I’ve always wanted to develop a game that is heavily-story based, but I’ve always waited to do it until I had a story I really want to tell; something personal and different. Problem is, I can’t just decide to come up with such a story whenever I want. It’s an unusual and mysterious process and it kind of just… happens. Knytt Underground is the result of this process. Oh, and it’s also a pretty sweet exploration platform game.
Knytt Underground tells a quirky and strange tale that connects to various things in my own life. It’s set in the future, hundreds of years after the humans disappeared from the planet. Sprites, fairies and various other lifeforms roam tunnels underground. They are curious about their origin and the meaning of life, and to find those answers they try to understand the ones who had obviously figured it out; the humans.
One organisation is devoted to understanding our science and language. They have successfully decoded that the letter J symbolises a hook and O the full moon. Another group tries to combine the truths of our different religions. I mean, what if they’re all right – at the same time?
All mixed up in this is our protagonist Mi Sprocket, a sprite chosen to perform a religious ritual which supposedly saves the world. Odds are it’s superstitious nonsense but you never know, right?
Mi is joined by two fairies; Dora (who tries to find some truth in everything) and Cilia (who thinks people are stupid). Together they must travel the underground to complete the ritual, even though it’s very uncertain what they will actually accomplish – if anything at all.
Knytt Underground really tries to make a point… but I’m not sure what that point is.
When I designed Knytt Underground, I wanted to come up with a minimal number of mechanics that would allow lots of complex moves and interesting puzzles. By combining a very accurate platform character with a fast-paced bouncing ball and letting the player morph between the two forms at any time, the game got its very simple, yet deep controls.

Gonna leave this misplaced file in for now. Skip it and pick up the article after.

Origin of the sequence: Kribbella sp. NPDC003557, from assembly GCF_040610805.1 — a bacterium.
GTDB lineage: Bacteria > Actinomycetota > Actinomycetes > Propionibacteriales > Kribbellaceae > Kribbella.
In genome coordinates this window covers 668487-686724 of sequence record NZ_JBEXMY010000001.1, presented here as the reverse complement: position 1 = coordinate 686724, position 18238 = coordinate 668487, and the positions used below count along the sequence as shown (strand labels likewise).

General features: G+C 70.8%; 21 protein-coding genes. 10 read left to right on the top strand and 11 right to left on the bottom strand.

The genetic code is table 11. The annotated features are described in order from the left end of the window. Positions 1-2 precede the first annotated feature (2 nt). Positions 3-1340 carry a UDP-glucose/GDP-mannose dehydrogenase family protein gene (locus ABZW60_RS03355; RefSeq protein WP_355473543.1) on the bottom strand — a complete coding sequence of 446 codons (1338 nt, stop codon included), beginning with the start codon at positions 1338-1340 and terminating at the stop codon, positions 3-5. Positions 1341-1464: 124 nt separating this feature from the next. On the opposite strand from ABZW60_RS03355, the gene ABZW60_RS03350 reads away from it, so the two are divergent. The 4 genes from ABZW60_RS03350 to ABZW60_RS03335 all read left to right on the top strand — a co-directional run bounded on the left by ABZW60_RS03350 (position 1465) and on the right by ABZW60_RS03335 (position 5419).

Each form also has some temporary powers like a grappling hook or the ability to fly a small distance. Chaining these different abilities in a single move feels super-sweet.
Following the tradition of the previous Knytt games, a lot of the areas in Knytt Underground do not have enemies or dangers. Most of the world is designed to simply be a beautiful place where I hope the player wants to be. Despite the game’s huge world, each area has its own looks, music and atmosphere (which is why the level design alone took a year).
Why PS Vita and PlayStation 3?
The question for me when I was offered to work with Green Hill and Ripstone was more “Why not?” rather than “Why?”. Getting out on a new console means I can reach more people with my games. Besides, Knytt Underground is the type of game that plays best on a gamepad, so there’s no reason not to have it on a console.
In addition, the times I’ve talked to Sony, they have been super supportive. They also made a very nice impression at GamesCom, where 90% of all other games at the conference were the standard AAA games about stereotypical males killing other males with guns or swords. Almost every different and interesting game I found was in the Sony section. I hope they continue to support those kind of game projects.
Anyway, you’ll be able to play Knytt Underground for yourself when it launches on 21st December, priced at £9.99/12.99. Remember, lucky PS Plus members receive the game as part of their Instant Game Collection. Enjoy!